Scientists measure pH on a logarithmic scale that ranges from 0.0 (most acid) to 14.0 (most alkaline), with 7.0 being neutral. Don't worry if you can't recall the definition of logarithm; all you need to know is that each unit on the pH scale represents a tenfold difference in acidity or alkalinity. For example, if lemons have a pH of 2.0 and oranges have a pH of 4.0, this means that lemons are 100 times more acid than oranges.
You're probably wondering what all this chemistry has to do with your soil. Plant nutrients must be dissolved in the soil solution in order for plants to absorb them, and the pH of soil affects the solubility of minerals. Most vegetables and landscape plants grow best in soil with a pH of 6.0 to 7.5. When soil pH falls below 6.0, nitrogen, phosphorus, and potassium are less available to plants; and when the pH rises above 7.5, iron, manganese, and phosphorus are less available.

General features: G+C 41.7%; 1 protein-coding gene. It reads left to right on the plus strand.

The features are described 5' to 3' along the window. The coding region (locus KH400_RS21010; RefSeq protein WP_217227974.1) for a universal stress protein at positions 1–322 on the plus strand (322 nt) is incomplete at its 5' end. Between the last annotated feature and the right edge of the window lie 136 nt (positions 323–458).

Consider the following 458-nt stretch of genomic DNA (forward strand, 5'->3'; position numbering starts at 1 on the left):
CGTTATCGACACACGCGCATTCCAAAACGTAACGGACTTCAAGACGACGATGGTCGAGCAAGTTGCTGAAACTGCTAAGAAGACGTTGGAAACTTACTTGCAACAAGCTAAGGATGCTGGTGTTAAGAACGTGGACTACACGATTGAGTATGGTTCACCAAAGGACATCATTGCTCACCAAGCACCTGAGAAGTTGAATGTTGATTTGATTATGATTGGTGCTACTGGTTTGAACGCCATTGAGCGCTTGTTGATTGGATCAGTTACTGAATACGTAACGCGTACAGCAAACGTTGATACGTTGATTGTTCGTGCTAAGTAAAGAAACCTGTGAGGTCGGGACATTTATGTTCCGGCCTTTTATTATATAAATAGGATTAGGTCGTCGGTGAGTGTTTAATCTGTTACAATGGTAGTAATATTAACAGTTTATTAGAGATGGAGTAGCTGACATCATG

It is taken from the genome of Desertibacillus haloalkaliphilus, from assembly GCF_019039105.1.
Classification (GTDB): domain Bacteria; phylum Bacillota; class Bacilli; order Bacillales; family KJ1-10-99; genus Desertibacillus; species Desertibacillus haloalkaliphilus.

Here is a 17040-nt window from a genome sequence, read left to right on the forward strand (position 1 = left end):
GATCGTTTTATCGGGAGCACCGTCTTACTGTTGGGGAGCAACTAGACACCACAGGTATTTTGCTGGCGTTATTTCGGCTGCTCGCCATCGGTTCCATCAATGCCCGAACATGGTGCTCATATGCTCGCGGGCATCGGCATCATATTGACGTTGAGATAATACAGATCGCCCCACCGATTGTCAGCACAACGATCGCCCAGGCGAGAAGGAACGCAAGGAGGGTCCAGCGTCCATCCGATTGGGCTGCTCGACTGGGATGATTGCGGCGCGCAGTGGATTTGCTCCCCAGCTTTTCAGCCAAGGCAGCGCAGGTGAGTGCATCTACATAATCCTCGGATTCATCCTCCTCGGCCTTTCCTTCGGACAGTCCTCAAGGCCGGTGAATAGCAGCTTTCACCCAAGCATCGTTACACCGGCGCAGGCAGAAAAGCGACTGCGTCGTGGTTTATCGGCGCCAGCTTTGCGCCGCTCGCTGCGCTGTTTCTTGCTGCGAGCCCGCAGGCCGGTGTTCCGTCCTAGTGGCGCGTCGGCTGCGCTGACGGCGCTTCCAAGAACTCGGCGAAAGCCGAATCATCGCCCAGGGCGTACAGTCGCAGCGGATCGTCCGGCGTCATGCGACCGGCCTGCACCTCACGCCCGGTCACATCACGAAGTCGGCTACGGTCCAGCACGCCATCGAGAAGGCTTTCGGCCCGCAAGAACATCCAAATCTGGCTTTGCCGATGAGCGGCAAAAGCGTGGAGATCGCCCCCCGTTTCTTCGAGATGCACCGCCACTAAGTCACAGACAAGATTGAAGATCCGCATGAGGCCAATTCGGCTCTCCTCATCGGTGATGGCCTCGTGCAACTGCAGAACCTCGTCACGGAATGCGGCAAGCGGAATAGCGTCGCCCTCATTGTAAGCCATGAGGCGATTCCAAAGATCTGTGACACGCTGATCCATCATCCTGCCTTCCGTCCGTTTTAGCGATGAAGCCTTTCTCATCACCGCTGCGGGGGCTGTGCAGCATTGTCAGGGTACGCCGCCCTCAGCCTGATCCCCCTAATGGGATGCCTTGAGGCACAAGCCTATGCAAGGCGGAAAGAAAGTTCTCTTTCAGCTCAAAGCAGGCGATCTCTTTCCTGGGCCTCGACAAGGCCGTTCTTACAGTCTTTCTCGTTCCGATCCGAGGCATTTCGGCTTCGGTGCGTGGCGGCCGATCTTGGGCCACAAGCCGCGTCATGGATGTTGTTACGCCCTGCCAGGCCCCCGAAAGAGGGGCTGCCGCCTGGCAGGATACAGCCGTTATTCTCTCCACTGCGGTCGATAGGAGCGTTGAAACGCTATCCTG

Each individual plant has an ideal pH range. Some plants, such as camellias and blueberries, have an ideal pH range that falls on the acid side, while other plants, such as daylilies and hollyhocks, grow well in soils that range from slightly alkaline to slightly acid. If you have soil with a very high or low pH, you can alter it. But before you ever add an amendment, make sure to get a soil test and follow the lab's amendment recommendations. Liming (adding limestone) increases the alkalinity of soil, and adding elemental sulfur (buy only sulfur products approved by the Organic Materials Review Institute, or OMRI) increases the acidity of soil. Regular applications of compost have been shown to help bring soil pH into balance. And, of course, you can also work with what you've got and grow plants that thrive in the natural pH of your soil.